Obstacles fail to derail construction of thruway
The Susquehanna Valley Thruway project has been re-estimated to cost $865 million, according to PennDOT officials, who also provided an update on the northern section construction to Sun-Gazette editorial staff.
The project, said Sandra Tosca, District 3-0 executive for PennDOT, was divided into two sections, the northern — which is currently under construction — and the southern, for which ground has not yet been broken but whose redesign has added the majority of costs.
The southern section is projected to tie into the Route 15 interchange in Winfield, Union County, outside of the Selinsgrove bypass area where the four lanes ends on routes 11 and 15.
“Part of it was due to the
alternatives to avoid the ash basins – not go through the ash basins,” said Tosca. “We modified our alternatives.”
For much of the 20th century, coal power plants mixed fly ash — a byproduct of burning coal — with water and lime to create a material with a toothpaste consistency. This was pumped into large ditches, or basins, which were over 1,000-feet long and over 100-feet deep. Once filled, they were covered with soil.
Building an immensely heavy structure over this would warp the bridge over time, among other structural integrity issues.
“What (the redesign) ended up doing was lengthening some of the bridges that we had. Also, we had to make some modifications: There were some changes in utility impacts as a result of that,” said Tosca.
The final design of the southern section is ongoing, however, according to PennDOT officials.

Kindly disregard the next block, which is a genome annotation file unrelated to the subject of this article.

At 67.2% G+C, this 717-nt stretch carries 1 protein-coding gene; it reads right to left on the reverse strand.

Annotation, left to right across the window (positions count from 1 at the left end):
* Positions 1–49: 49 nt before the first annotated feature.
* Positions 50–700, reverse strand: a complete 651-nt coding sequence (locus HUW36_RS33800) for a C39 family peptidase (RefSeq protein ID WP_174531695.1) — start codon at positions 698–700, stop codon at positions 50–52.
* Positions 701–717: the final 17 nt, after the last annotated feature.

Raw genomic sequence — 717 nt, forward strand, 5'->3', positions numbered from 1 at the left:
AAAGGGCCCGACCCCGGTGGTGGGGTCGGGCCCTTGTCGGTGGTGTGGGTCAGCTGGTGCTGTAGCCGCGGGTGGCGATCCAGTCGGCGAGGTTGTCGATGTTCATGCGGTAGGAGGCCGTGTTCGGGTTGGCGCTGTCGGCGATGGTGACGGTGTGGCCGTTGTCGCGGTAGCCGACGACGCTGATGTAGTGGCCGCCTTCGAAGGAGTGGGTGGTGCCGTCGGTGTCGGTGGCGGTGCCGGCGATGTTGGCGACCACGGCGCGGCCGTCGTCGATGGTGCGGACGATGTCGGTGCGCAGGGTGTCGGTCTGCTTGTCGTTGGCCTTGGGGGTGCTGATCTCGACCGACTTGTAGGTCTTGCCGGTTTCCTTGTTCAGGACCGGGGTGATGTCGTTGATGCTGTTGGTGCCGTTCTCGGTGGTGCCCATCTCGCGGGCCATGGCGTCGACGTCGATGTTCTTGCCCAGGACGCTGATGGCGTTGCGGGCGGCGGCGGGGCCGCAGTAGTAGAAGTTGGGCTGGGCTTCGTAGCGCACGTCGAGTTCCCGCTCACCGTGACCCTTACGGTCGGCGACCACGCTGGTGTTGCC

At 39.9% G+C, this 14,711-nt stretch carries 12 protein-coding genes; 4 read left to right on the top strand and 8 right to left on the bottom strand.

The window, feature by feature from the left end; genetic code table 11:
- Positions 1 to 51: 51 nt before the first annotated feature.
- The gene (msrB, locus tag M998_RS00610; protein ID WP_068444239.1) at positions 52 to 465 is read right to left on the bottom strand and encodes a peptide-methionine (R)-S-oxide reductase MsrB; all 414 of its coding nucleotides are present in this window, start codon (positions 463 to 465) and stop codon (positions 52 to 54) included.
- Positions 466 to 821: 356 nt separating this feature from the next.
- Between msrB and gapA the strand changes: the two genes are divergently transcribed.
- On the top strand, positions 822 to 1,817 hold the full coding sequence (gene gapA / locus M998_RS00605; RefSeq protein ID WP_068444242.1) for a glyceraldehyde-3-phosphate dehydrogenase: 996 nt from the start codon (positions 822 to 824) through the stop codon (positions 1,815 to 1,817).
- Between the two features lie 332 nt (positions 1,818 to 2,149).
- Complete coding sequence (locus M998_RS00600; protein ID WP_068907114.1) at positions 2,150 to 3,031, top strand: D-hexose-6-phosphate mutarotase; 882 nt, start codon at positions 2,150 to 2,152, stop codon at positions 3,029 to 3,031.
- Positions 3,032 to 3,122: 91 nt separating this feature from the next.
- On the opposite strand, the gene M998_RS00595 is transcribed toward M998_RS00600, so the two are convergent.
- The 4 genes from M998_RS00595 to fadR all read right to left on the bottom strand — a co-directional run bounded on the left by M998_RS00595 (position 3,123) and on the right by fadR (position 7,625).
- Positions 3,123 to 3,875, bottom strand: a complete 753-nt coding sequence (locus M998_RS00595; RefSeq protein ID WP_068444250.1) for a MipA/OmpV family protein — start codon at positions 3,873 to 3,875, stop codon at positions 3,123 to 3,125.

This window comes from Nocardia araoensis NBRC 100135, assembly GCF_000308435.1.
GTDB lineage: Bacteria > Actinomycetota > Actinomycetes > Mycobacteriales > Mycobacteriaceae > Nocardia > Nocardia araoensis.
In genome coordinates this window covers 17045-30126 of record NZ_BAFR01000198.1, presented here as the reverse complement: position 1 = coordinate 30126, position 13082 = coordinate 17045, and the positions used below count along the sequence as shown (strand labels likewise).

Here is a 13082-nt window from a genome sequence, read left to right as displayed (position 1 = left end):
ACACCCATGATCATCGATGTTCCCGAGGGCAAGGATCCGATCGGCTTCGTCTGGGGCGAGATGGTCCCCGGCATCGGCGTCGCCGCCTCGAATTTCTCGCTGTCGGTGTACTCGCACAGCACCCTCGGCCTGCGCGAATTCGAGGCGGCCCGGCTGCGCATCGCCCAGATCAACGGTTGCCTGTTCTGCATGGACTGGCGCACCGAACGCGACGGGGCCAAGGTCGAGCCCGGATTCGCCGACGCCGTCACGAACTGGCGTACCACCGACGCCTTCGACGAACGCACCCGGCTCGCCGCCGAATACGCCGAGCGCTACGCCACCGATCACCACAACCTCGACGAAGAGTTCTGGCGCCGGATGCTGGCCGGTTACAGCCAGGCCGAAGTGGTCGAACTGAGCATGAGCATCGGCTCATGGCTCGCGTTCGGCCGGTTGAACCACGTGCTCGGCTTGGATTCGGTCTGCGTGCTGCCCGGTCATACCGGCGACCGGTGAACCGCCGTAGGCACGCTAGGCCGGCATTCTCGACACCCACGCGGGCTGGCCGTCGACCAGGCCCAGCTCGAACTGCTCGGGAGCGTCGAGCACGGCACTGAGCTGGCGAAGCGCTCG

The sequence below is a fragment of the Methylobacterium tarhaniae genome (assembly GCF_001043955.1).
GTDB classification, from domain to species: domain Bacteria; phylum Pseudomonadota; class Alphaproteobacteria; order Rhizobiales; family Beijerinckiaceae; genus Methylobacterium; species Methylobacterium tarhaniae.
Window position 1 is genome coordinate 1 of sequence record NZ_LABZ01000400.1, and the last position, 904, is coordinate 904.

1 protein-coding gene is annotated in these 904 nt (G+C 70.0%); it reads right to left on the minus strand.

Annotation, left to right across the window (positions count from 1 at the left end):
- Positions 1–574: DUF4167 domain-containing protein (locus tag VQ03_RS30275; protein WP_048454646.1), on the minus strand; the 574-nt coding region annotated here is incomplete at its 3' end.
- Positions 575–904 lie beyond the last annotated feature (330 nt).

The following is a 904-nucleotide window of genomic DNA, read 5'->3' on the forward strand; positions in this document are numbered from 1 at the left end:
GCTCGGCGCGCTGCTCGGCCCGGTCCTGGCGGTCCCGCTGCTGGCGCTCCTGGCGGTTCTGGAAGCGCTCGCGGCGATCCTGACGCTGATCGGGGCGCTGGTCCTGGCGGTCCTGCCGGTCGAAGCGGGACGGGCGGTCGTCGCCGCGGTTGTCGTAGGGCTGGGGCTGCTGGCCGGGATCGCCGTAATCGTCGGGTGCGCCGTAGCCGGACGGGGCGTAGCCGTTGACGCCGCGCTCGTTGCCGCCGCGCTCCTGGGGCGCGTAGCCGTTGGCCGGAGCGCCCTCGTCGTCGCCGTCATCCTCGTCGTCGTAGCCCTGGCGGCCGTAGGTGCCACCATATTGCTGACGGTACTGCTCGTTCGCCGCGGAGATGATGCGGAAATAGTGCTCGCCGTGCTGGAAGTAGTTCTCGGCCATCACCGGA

Although the environmental
clearance for modifying the two miles of project alignment to avoid the ash basins was received in January, right-of-way acquisition, utility relocations, permitting and final plans and bid documents all must be acquired before construction can start in 2022.
The southern section is slated to start in 2022 and completion is anticipated in 2027.
The northern section starts south of Route 180, travels through the Northumberland area, and across the river before tying into Route 15 to the Winfield area, at the Union County interchange.
Currently, work is still being done on the bridge portion by the Trumbull Corporation, the contractor. Substructure work is being completed in various stages on the piers in the eastern portion of that bridge, according to construction updates released by PennDOT. Work is also still being done to the Wooded Run Bridge and Chillisquaque Creek Bridge in Northumberland County.
New Enterprise Stone & Lime Co. Inc., the contractor assigned to work on the Winfield Interchange, will begin work again shortly after shutting down their winter work operations.
Paving of the northern section also was awarded recently to New Enterprise Stone & Lime Co. Inc., according to Tosca. That work will begin sometime this spring. This is the fourth and final contract for the northern section. Upon its completion — projected for 2022, — the section will be open for traffic.
A part of raising the project cost to $865 million was choosing to go with bituminous and concrete paving.
“We’ve changed our pavement structure to have a longer life pavement to have on the facility, which we incorporated in the northern section,” said Tosca
Two other contracts, the second and third, are slated to be completed this year.
The second, for the “earthwork and structures for the alignment of Route 147 from the river bridge to the existing four- lane section of Route 147 in Point and West Chillisquaque townships, Northumberland County,” will cost $61 million, according to PennDOT documents.
The third, for the
“earthwork and structures for the Route 15 interchange, south of Winfield in Monroe Township, Snyder County and Union Township, Union County,” will cost $37 million, according to PennDOT documents.
The first contract, which is not expected to be completed until 2020, was to connect Route 147 in Point Township, Northumberland County, to Route 15 in Union Township, Union County.
PennDOT provides construction updates and visualization media via the Central Susquehanna Valley project website at www.CSVT.com.